I also have a theme each week or so, focusing on an artist, putting out books and info on this artist, what he did, images, reading material etc. This is still tough for people and most walk by, but there is the odd one who stops and reads.

Will I succeed in bringing art to the common man on the street?  If I can reach only one person, then yes, I’ve succeeded.


Plein air painting – A red roof.

We had terrible winds when I painted this painting. Everything tumbled over every now and then. So I feel quite proud that I’ve completed it.

… red roof…


oil on linen, 46x38cm (18″x15″)

…red roof: close-up…

And here is my preparation stage, the very first washes.

I have so much to learn when it comes to plein air painting. My biggest problem is usually finding the best viewpoint.  Sometimes I impiulsively like a spot, just to realize after a while that the paintings doesn’t have any strong focus point, or the basics are weak(the shapes) or there is no interest, or it is too static. In this case I find that I have no real interest, no excitement, no strong focal point to hold the viewer captive, not enough strong movement to lead the viewer around the painting. So. Off to a next effort!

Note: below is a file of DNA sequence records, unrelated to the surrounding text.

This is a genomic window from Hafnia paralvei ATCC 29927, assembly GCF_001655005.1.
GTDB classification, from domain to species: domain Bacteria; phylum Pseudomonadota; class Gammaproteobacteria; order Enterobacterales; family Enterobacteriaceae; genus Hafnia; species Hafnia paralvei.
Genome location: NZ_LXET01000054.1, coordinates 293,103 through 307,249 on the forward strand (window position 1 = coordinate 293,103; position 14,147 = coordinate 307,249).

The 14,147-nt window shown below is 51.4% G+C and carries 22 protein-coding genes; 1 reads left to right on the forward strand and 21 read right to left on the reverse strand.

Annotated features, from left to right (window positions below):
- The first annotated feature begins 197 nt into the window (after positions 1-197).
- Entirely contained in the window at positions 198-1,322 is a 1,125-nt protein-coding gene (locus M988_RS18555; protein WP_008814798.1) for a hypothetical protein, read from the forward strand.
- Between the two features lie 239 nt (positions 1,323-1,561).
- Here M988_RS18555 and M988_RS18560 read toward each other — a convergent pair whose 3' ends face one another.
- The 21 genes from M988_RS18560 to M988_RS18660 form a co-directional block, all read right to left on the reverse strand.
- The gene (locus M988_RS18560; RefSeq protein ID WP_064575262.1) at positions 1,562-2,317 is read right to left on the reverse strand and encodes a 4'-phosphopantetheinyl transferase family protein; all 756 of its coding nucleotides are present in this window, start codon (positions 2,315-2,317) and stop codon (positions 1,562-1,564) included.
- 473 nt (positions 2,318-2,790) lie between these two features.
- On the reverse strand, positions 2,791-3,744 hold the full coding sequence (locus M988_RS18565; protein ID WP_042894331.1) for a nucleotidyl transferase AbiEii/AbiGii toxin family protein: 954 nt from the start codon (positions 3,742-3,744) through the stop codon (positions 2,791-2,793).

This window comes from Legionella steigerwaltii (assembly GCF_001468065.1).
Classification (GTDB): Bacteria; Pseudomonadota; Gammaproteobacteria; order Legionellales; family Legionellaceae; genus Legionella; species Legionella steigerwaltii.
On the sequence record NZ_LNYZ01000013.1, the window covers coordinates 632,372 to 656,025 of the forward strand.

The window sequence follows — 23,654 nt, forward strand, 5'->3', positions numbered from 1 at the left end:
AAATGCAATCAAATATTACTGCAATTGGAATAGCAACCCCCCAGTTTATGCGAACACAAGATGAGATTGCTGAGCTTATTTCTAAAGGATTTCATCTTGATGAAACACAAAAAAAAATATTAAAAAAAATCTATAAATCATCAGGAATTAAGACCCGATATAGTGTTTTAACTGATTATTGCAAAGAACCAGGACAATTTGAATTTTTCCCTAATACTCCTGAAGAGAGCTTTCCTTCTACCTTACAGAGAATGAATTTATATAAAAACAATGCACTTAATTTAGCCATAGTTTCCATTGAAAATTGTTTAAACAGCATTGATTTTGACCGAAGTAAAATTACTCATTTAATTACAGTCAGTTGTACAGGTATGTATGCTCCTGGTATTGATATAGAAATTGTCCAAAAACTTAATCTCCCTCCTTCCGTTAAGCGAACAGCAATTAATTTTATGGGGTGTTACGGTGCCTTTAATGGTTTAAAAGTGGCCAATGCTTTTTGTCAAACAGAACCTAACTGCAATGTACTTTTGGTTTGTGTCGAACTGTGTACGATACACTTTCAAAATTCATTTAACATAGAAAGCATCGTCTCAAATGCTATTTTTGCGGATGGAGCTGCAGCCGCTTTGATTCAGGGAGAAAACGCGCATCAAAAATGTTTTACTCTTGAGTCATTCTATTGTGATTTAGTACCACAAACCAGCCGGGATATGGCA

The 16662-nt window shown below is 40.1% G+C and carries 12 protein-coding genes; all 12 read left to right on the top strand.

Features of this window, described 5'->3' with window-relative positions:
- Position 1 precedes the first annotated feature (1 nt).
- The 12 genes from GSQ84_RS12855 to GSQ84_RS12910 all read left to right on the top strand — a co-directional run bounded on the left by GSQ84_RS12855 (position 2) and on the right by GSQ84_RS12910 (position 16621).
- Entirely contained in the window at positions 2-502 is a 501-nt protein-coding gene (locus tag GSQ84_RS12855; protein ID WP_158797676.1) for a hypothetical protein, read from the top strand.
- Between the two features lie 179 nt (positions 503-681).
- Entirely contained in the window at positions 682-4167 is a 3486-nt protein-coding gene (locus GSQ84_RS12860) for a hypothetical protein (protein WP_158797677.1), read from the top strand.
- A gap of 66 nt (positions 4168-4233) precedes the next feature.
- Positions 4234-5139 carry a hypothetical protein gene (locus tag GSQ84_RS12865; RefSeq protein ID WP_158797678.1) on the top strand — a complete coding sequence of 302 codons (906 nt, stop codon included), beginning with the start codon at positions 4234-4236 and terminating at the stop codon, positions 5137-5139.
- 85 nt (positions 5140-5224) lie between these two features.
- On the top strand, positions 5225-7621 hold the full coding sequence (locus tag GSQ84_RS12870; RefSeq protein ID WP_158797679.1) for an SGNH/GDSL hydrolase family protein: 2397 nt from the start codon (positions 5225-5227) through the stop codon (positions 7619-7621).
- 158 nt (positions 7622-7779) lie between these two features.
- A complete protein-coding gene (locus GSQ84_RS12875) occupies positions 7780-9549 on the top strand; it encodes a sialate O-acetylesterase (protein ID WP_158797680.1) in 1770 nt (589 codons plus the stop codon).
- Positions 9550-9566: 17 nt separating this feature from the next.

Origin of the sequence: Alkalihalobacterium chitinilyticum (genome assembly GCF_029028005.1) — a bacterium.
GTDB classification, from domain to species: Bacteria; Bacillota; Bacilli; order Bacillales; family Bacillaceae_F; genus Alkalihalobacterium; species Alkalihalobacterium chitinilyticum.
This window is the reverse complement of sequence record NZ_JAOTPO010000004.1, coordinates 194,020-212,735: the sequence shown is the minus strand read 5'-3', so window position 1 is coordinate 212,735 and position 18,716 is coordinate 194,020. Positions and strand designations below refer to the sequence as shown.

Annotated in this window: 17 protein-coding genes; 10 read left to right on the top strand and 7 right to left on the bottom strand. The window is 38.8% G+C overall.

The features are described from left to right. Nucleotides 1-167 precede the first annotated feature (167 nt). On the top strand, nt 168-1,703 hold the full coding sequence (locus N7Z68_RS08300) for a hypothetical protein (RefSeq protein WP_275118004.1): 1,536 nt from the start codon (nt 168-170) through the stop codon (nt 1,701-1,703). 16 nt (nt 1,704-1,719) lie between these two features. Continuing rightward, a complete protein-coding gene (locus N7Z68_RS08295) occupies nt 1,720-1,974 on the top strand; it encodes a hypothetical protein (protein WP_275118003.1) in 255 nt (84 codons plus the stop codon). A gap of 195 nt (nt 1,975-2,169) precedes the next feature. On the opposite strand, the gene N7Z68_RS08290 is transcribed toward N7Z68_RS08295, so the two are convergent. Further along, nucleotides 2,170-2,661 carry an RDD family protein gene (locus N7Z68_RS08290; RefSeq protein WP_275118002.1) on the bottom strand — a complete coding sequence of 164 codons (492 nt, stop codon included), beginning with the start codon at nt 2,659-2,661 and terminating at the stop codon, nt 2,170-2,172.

Oil painting – plein air – a quiet path.

Yesterday I did a plein air(sur le motif) painting…on my birthday. It was great. I’m quite happy with it in the sense that I really didn’t fiddle..I gave a first wash, then a second layer thin paint and then the final layer and lastly added fine details and I’m happy it turned out OK.

And THANK you to everybody who sent me good wishes for my birthday…I loved each one!!

…a quiet path…

oil on canvas, 38x46cm

…preparation for plein air, quiet path…

Oil painting- sunflowers.

Sunflowers look so easy to paint, but it is everything but easy! One can either paint it too stiff and controlled, depleting it of all character, or it can be painted sloppy, in which case it looks as if you didn’t know what you were doing. I think I fall in the second category. But it sure is fun to paint! Robyn made the remark that sunflowers remind her of happy people. While  painting these, even when scraping off and starting over, even when throwing sunflowers 2 out the barn door and picked it up afterwards and finally completed it… I was happy. The colours, the shapes, the smell of the oils, the touch of the sunflowers, the buzzing bee around the paints and flowers, the leaves wilting and drying and taking on shapes of their own….I was happy. Still am.

…sunflowers 2…

oil on canvas, 41x33cm (16,1″x12,9″)

I did struggle a bit with sunflowers 1…he composition gave me trouble and I overworked it completely. It actually had a stage where it was perfect…sort of undone, half finished, a slight background with an attractive unfinished look. And I just had to add a touch here and there, which eventually turned into a completely different painting and I lost that “unfinished” stage forever. Fortunately , there is always the next one.